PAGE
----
One hears, at times, frustration expressed that too many Catholics think only in terms of “personal morality” or “personal piety” and that insufficient attention is paid to social or political sin. Certainly, the results of an average Catholic’s examination of conscience might seem paltry on the stage of political activism. How can people worry about paltry wrongs such as, “I lied,” “I took the Lord’s name in vain,” or “I indulged in lustful thoughts,” when there are third world workers being cheated out of their just wages, the environment being destroyed, racism being perpetuated, nuclear weapons being built and imperialist wars being fought? Isn’t it time that we stopped obsessing over these small issues of lying and swearing and sex in order to concentrate on the massive, societal evils that afflict our country and our planet?
This line of thinking strikes me as, in the end, an approach no less dangerous than that of the Pharisee who was so notoriously contrasted with the publican. Why? Because while there are unquestionably social evils that afflict us at a wider level (though there is certainly room for debate as to the precise nature and cause of social evils, I don’t think there’s any question that such things do exist) morality must, in the end, be examined at the level of individual actions. And for us, that means our actions. Societies do not perform sins, people do. While it may make sense to talk about some pervasive evil such as racism as being a “social sin”, racism does not in fact consists of “society” being racist but rather of a number of individual people within a society behaving in a racist fashion. If workers are being treated badly or paid unjust wages, it is not because society does this, but because a certain number of individual people choose to commit those acts.
I think the instinct to think of the large scale problems as social rather than personal moral problems is that in many cases the social problems that people find themselves most concerned about involve actions that they are fairly remote from. Say, for instance, one reads about a clothing plant in China in which managers routinely lock workers in for 16-20 hour shifts, forcing them to work overtime in order to meet production quotas without their consent and without paying them for the additional hours worked. I don’t think it would be controversial to say that those factory owners and shift supervisors are acting wrongly — they they are far away from us and our ability to change their behavior is minimal.
And yet, people are often uncomfortable with admitting that there is little they can do about some evil that is being committed. And so, moral weight is assigned to another set of activities which surround the issue. Do you advocate against low wages and seek to raise awareness? Are you in solidarity with the oppressed? Do you buy local, or buy fair trade, or live sustainably? Do you denounce “the system”? Do you vote for change?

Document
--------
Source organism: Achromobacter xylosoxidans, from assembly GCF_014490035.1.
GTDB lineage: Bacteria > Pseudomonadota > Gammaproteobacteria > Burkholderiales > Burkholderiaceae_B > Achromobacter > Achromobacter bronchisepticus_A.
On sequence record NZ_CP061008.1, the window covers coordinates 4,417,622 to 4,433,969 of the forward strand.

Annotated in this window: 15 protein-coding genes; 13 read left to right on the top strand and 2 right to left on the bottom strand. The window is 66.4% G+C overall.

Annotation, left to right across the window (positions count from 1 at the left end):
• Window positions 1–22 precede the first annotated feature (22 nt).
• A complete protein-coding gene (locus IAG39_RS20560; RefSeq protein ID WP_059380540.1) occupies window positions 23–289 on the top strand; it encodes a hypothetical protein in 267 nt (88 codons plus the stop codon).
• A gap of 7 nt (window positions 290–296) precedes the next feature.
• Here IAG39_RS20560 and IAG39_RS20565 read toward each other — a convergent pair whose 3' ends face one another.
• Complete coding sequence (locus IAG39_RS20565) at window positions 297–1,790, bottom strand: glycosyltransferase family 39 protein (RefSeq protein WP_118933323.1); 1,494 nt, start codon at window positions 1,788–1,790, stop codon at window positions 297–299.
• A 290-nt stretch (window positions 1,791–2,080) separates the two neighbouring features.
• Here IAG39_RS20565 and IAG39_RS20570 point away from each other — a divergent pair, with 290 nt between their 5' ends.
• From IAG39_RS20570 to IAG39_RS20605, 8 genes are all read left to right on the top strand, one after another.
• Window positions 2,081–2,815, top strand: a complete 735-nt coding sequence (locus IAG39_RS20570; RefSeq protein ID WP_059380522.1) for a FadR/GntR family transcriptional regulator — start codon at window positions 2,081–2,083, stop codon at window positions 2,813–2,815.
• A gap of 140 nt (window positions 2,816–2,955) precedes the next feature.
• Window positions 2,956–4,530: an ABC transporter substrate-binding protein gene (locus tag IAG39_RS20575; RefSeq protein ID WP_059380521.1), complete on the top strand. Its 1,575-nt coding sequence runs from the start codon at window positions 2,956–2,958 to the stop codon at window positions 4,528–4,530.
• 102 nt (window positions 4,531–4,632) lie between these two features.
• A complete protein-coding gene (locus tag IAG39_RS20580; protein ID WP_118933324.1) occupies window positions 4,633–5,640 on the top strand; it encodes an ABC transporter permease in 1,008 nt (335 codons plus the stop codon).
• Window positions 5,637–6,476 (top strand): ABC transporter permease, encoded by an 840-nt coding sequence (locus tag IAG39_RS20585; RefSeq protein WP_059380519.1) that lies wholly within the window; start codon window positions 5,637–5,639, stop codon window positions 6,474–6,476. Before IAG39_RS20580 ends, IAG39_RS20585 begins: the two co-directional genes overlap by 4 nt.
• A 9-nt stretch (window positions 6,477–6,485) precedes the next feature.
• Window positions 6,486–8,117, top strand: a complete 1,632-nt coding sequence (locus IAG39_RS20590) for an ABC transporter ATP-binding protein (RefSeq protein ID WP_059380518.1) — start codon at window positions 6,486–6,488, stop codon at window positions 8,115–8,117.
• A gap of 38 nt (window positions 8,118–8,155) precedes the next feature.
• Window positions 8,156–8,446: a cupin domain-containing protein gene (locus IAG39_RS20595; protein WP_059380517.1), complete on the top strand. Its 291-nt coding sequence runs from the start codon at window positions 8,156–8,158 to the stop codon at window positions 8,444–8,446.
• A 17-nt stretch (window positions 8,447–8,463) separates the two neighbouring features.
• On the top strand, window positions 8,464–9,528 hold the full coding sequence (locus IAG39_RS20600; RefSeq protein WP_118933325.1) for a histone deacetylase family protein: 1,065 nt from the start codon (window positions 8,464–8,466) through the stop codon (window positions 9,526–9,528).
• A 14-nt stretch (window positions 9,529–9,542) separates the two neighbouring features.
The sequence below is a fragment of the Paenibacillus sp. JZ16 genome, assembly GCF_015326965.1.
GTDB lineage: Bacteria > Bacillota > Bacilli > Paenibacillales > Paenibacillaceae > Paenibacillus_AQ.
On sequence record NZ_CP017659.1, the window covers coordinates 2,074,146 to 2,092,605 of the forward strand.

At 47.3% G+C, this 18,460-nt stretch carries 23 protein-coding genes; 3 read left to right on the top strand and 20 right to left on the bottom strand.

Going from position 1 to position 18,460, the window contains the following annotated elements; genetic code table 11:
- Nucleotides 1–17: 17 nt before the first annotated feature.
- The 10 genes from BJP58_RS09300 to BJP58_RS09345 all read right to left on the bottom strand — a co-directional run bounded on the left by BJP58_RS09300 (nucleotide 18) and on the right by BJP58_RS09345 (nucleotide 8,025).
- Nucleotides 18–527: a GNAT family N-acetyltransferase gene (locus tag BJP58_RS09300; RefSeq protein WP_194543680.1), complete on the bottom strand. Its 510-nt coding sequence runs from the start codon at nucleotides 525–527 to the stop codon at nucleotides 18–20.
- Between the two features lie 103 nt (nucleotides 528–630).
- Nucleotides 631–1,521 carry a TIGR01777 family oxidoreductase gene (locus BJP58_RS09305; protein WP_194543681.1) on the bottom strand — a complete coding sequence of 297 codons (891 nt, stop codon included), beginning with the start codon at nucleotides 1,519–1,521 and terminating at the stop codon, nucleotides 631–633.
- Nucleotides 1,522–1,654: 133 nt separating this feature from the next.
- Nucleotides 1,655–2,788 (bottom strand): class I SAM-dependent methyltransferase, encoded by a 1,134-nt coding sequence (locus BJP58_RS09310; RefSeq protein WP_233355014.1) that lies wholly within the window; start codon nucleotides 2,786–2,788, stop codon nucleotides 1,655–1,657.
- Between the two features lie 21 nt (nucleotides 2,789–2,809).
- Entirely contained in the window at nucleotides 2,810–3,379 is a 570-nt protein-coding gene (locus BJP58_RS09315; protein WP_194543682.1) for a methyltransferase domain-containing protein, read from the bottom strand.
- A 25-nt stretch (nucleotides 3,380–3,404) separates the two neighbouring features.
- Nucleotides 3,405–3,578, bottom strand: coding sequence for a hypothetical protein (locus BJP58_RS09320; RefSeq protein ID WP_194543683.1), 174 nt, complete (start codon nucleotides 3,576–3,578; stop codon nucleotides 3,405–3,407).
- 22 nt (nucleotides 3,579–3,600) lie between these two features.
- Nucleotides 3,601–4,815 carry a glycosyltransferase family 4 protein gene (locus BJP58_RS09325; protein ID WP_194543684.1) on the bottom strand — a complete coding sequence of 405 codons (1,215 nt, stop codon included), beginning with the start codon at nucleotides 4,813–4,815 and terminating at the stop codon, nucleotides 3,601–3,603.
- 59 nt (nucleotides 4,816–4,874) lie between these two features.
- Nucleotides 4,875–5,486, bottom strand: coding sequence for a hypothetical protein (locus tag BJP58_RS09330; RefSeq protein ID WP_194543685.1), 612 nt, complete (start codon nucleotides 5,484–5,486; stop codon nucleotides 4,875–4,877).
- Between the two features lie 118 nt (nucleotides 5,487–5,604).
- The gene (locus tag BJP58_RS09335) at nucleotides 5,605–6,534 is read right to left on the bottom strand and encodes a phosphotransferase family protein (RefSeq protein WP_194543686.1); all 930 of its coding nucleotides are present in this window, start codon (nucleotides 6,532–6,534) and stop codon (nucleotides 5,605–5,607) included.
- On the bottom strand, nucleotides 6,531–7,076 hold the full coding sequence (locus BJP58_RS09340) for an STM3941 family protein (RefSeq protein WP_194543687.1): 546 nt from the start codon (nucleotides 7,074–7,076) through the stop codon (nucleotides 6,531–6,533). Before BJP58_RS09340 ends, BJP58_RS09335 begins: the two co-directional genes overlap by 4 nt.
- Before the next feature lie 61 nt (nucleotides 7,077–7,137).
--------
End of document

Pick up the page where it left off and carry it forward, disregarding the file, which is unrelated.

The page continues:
I do not want to argue that people should not engage in advocacy on issues they believe to be important. Helping other people to understand what is right is a moral action, and as citizens in a polity we also have a civic responsibility to persuade our fellow citizens to support policies which will be to the common good of us all. So I would certainly encourage people to engage in political advocacy on those issues they believe to be most pressing (whether that issue is abortion, unjust wages, immigration, human trafficking, etc.) But at the same time it seems to me important for us to remember that our most basic moral responsibility is for our own personal actions, not for advocacy we engage in or groups we join.
The great temptation with these social and political understandings of morality is that they make it all too tempting for people to put all their moral energy into focusing on other people’s sins rather than their own. In the story of the pharisee and the publican, the pharisee may in fact be a person who has committed fewer unjust and immoral actions than the publican, but his great fault is that when approaching God he asks not for forgiveness for his own sins (and the strength to avoid them in the future) but rather provides God with a quick run-down of everyone else’s sins.
Given that most of us do not have it within our personal power to mistreat third world workers, declare war, torture terror suspects or destroy wetlands, a heavy focus on issues such as these necessarily means focusing on the sins committed by others rather than the sins we ourselves commit. However un-exciting admissions such as “I gossiped about the guy in the next cube behind his back” or “I lied” or “I was short tempered with my kids” might be, if those are the sins we actually have the chance to do something about it is important that they be our primary focus in our moral life. When we focus on sins which are more distant to us to the exclusion of our own, we risk turning morality into an enemies list — a danger which is the same whether that list is populated with “torture advocates”, “economic imperialists” or “baby killers”. If he can convince us to focus, in this way, on the sins of others while allowing our own to fester (after all, they are so insignificant compared to the great injustices in the world!) the great tempter scores a victory, not a defeat.